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Is there no relation between the momentum and kinetic energy? Are they not linked with each other? No, they're not. Conservation of momentum only says that $$m_1 v_{1_-} + m_2 v_{2_-} = m_1 v_{1_+} + m_2 v_{2_+}$$ I used subscripts 1 and 2 denote the particles involved in the collision and the subscripts - and + denote the pre- and post-collision ...


0

Individual momenta are not conserved, only the total momentum is. It is not entirely determined with the kinetic energy, there are some additional "degrees of freedom" or "dimensions", loosely speaking. The total energy is conserved too, you just have to consider a potential energy of interaction during (even elastic) collision. Heat released in a body is ...


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Work done by a force in a system does not depend on whether the force is internal or external. In your case, the internal forces are doing work. The net work done by these internal forces is $W=\Delta K =K$, where '$K$' is the final kinetic energy of the system.


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The work done was expended in moving all the components of the bomb away from it, largely dissipated as heat. Picture the process in microscopic slow motion: Chemicals transform from a solid to a gas + heat (which will increase the gas pressure some more). This isn't really "work" in the classical mechanics form (yet). Gas pressure will exceed the limits ...


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You didn't say how big is the mirror. Assume the photon is in the visible domain, and the mirrors are classical object, i.e. big. Such objects will remain insensitive to the linear momentum lost by the photon, because the recoil velocity of the mirror is practically zero. The reflection of the photon will be elastic, no energy imparted to the mirror, ...


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This part is incorrect: When photons are reflected, they impart a small amount of their momentum/energy into the reflector and are red shifted. Momentum is always conserved. If in the frame of reference you choose, the photon accelerates and increases the momentum of the mirror, then the reflected photon will have less momentum (or less eneergy). In ...


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The canonical momentum $p$ is just a conjugate variable of position in classical mechanics, for we have the relation $p=\frac{\partial L}{\partial \dot{r}}$. When making the transition to quantum mechanics: we need substitute $p$ by an operator $-ih\nabla$ in the Hamiltonian; similarly, we need substitute $r$ by $i\hbar \nabla_p$ in momentum representation. ...


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The relation between Kinetic Energy and momentum is derived in the following way. I hope this answers your question.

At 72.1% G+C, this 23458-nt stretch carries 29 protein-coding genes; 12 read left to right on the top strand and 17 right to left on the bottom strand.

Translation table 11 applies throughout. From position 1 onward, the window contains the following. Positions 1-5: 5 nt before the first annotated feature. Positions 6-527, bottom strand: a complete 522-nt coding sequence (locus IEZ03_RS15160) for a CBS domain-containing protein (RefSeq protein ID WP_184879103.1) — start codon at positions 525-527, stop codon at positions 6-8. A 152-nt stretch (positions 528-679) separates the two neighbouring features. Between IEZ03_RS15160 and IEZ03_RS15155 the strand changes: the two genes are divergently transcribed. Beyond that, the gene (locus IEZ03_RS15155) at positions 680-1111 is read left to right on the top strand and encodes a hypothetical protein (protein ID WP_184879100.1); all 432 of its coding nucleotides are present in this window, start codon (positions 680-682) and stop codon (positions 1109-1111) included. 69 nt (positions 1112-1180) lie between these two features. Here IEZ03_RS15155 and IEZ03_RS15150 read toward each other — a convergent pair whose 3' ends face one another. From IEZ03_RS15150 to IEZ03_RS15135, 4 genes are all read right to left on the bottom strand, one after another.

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Try this method for solving the majority of Momentum/Impulse Problems with these two simple equations. Michel Van Biezen on Youtube teaches this method. Sure beats m1v1 + m2v2 (initial) = m1v1 + m2v2 (final). Given: Girl- Mass of 45.5kg; Velocity +1.47m/s Plank- Mass of 140kg Questions: QA Find the VELOCITY of Plank (that is girl + plank) on ice. QB ...


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The simplest way to get this intuitively is to consider a rocket where the exhaust gasses escape in two opposite directions. So, there is a nozzle at one side and also the opposite side. In this case, the rocket will go nowhere. The chemical reactions produce gasses at high temperature and pressure and they then accelerate and escape in both directions. If ...


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The best common example is often shown in HS physics classes. A student in a low friction chair holds a CO2 fire extinguisher and points it in a safe direction. When they pull the trigger and release CO2 gas moving very fast from the nozzle of the fire extinguisher that rapidly moving gas leaving the system (chair student and gas bottle) causes the system to ...


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Gyroscopic force, rake, trail etc. have been identifiers for theories why bikes don't fall when moving. Camber would be a better one. The bike can stay upright by camber so leaning is the natural expression of bicycling. To understand camber, watch a bicycle fall over. The wheels are held at the road by the camber force. A force balance on the bike will ...


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A model I encountered as a kid, back when the Space Race was in full swing, is still the simplest explanation I've found: Think about an inflated balloon with its neck closed. It doesn't go anywhere, because the pressure in all directions is equal. (Which is what keeps it inflated, too.) Now open the neck. What makes the balloon fly around isn't actually ...


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I'm a little confused why you ask about GR at the very end of your question. If your question is simply how a rocket is able to accelerate in space without having anything to "push" off, then we can tackle your question pretty well with classical mechanics. Newton's Third Law has its limitations at times, but for this question it will work just fine. ...


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I am wondering how the rockets could thrust in the empty space and move in the opposite direction. In very simplistic terms the rocket motor thrusts against the closed end of the nozzle. Once the gas leaves the nozzle it no longer has any interaction with the rocket - there is no need for it to 'hit' anything else.


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Newton's third law is pretty near to the mark. All of the phenomena you cite stem from the principle of conservation of momentum in an isolated system, itself ultimately a result (through Noether's theorem) of the fact the physical description of that isolated system is unchanged if we shift the spatial origin of our co-ordinate system. So, if you're in ...